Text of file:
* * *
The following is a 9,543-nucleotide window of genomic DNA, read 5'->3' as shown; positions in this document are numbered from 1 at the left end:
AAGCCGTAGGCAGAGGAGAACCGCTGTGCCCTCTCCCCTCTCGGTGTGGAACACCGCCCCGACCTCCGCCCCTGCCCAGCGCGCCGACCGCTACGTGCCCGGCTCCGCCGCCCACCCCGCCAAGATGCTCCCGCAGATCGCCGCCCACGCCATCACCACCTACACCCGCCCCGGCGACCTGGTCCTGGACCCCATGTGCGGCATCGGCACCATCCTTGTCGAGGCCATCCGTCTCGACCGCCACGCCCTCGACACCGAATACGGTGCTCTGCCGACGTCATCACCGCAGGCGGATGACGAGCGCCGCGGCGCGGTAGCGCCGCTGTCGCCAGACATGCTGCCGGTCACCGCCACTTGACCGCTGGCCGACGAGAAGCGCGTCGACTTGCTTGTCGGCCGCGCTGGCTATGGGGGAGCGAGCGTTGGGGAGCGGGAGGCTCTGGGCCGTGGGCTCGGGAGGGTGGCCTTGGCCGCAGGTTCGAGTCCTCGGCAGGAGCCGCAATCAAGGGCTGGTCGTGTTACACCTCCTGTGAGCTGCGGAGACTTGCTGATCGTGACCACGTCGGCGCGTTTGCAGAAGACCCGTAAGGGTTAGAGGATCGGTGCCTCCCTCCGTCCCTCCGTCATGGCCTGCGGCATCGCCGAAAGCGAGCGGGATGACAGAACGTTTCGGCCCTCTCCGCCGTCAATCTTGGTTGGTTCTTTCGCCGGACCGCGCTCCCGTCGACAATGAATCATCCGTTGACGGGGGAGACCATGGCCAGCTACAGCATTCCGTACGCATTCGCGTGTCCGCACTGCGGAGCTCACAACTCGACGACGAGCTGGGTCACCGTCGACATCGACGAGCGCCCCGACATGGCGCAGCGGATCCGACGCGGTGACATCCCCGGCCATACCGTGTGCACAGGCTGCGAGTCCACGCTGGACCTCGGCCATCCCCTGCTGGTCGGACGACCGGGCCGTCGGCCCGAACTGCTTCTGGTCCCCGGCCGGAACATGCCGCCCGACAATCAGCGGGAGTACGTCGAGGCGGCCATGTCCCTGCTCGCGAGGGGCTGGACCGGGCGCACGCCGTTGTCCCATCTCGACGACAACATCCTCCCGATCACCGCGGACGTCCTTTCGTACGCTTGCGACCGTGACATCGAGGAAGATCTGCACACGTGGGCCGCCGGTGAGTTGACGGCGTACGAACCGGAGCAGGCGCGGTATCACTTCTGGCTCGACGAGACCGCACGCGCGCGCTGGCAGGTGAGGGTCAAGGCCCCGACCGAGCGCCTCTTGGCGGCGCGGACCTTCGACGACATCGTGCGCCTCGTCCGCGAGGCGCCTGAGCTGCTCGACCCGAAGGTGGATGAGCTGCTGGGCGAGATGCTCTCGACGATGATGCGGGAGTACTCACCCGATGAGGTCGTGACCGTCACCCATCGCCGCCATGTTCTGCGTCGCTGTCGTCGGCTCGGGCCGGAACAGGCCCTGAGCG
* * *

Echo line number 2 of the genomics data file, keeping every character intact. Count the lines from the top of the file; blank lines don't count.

AAGCCGTAGGCAGAGGAGAACCGCTGTGCCCTCTCCCCTCTCGGTGTGGAACACCGCCCCGACCTCCGCCCCTGCCCAGCGCGCCGACCGCTACGTGCCCGGCTCCGCCGCCCACCCCGCCAAGATGCTCCCGCAGATCGCCGCCCACGCCATCACCACCTACACCCGCCCCGGCGACCTGGTCCTGGACCCCATGTGCGGCATCGGCACCATCCTTGTCGAGGCCATCCGTCTCGACCGCCACGCCCTCGACACCGAATACGGTGCTCTGCCGACGTCATCACCGCAGGCGGATGACGAGCGCCGCGGCGCGGTAGCGCCGCTGTCGCCAGACATGCTGCCGGTCACCGCCACTTGACCGCTGGCCGACGAGAAGCGCGTCGACTTGCTTGTCGGCCGCGCTGGCTATGGGGGAGCGAGCGTTGGGGAGCGGGAGGCTCTGGGCCGTGGGCTCGGGAGGGTGGCCTTGGCCGCAGGTTCGAGTCCTCGGCAGGAGCCGCAATCAAGGGCTGGTCGTGTTACACCTCCTGTGAGCTGCGGAGACTTGCTGATCGTGACCACGTCGGCGCGTTTGCAGAAGACCCGTAAGGGTTAGAGGATCGGTGCCTCCCTCCGTCCCTCCGTCATGGCCTGCGGCATCGCCGAAAGCGAGCGGGATGACAGAACGTTTCGGCCCTCTCCGCCGTCAATCTTGGTTGGTTCTTTCGCCGGACCGCGCTCCCGTCGACAATGAATCATCCGTTGACGGGGGAGACCATGGCCAGCTACAGCATTCCGTACGCATTCGCGTGTCCGCACTGCGGAGCTCACAACTCGACGACGAGCTGGGTCACCGTCGACATCGACGAGCGCCCCGACATGGCGCAGCGGATCCGACGCGGTGACATCCCCGGCCATACCGTGTGCACAGGCTGCGAGTCCACGCTGGACCTCGGCCATCCCCTGCTGGTCGGACGACCGGGCCGTCGGCCCGAACTGCTTCTGGTCCCCGGCCGGAACATGCCGCCCGACAATCAGCGGGAGTACGTCGAGGCGGCCATGTCCCTGCTCGCGAGGGGCTGGACCGGGCGCACGCCGTTGTCCCATCTCGACGACAACATCCTCCCGATCACCGCGGACGTCCTTTCGTACGCTTGCGACCGTGACATCGAGGAAGATCTGCACACGTGGGCCGCCGGTGAGTTGACGGCGTACGAACCGGAGCAGGCGCGGTATCACTTCTGGCTCGACGAGACCGCACGCGCGCGCTGGCAGGTGAGGGTCAAGGCCCCGACCGAGCGCCTCTTGGCGGCGCGGACCTTCGACGACATCGTGCGCCTCGTCCGCGAGGCGCCTGAGCTGCTCGACCCGAAGGTGGATGAGCTGCTGGGCGAGATGCTCTCGACGATGATGCGGGAGTACTCACCCGATGAGGTCGTGACCGTCACCCATCGCCGCCATGTTCTGCGTCGCTGTCGTCGGCTCGGGCCGGAACAGGCCCTGAGCG